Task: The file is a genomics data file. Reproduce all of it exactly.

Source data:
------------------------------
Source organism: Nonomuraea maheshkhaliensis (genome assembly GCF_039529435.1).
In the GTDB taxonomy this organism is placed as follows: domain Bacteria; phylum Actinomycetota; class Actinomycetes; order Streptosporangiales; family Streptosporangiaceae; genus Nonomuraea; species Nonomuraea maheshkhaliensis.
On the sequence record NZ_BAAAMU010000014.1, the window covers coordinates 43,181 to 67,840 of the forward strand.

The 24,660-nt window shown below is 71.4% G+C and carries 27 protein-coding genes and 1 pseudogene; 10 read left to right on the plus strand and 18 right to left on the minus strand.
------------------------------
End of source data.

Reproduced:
Source organism: Nonomuraea maheshkhaliensis (genome assembly GCF_039529435.1).
In the GTDB taxonomy this organism is placed as follows: domain Bacteria; phylum Actinomycetota; class Actinomycetes; order Streptosporangiales; family Streptosporangiaceae; genus Nonomuraea; species Nonomuraea maheshkhaliensis.
On the sequence record NZ_BAAAMU010000014.1, the window covers coordinates 43,181 to 67,840 of the forward strand.

The 24,660-nt window shown below is 71.4% G+C and carries 27 protein-coding genes and 1 pseudogene; 10 read left to right on the plus strand and 18 right to left on the minus strand.